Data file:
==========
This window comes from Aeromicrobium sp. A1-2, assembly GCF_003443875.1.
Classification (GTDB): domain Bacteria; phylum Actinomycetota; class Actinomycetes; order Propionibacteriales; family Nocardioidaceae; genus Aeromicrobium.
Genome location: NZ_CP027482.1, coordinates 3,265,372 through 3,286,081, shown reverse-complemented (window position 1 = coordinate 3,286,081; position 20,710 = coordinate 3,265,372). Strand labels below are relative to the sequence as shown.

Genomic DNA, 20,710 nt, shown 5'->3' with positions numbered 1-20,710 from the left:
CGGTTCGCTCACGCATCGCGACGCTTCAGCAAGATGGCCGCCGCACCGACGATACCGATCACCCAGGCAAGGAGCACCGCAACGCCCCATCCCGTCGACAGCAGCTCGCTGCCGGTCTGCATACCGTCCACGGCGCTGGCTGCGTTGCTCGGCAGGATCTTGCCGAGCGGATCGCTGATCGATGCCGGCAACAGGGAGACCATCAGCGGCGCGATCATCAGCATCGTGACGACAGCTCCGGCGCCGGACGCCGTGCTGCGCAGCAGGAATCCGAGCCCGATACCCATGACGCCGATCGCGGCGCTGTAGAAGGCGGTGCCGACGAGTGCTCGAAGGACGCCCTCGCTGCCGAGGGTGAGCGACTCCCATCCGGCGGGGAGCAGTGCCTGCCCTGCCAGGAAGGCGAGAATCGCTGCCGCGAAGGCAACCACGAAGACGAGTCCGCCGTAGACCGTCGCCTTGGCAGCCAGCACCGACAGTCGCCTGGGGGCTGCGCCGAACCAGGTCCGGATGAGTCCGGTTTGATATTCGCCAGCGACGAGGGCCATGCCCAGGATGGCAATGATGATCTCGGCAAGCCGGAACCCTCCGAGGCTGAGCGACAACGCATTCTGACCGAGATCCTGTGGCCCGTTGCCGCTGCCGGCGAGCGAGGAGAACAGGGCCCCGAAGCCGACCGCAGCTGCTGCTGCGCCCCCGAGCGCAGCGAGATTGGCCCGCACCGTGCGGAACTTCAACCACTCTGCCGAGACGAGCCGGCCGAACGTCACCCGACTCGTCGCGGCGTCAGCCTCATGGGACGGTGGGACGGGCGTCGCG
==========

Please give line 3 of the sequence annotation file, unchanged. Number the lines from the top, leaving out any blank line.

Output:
Genome location: NZ_CP027482.1, coordinates 3,265,372 through 3,286,081, shown reverse-complemented (window position 1 = coordinate 3,286,081; position 20,710 = coordinate 3,265,372). Strand labels below are relative to the sequence as shown.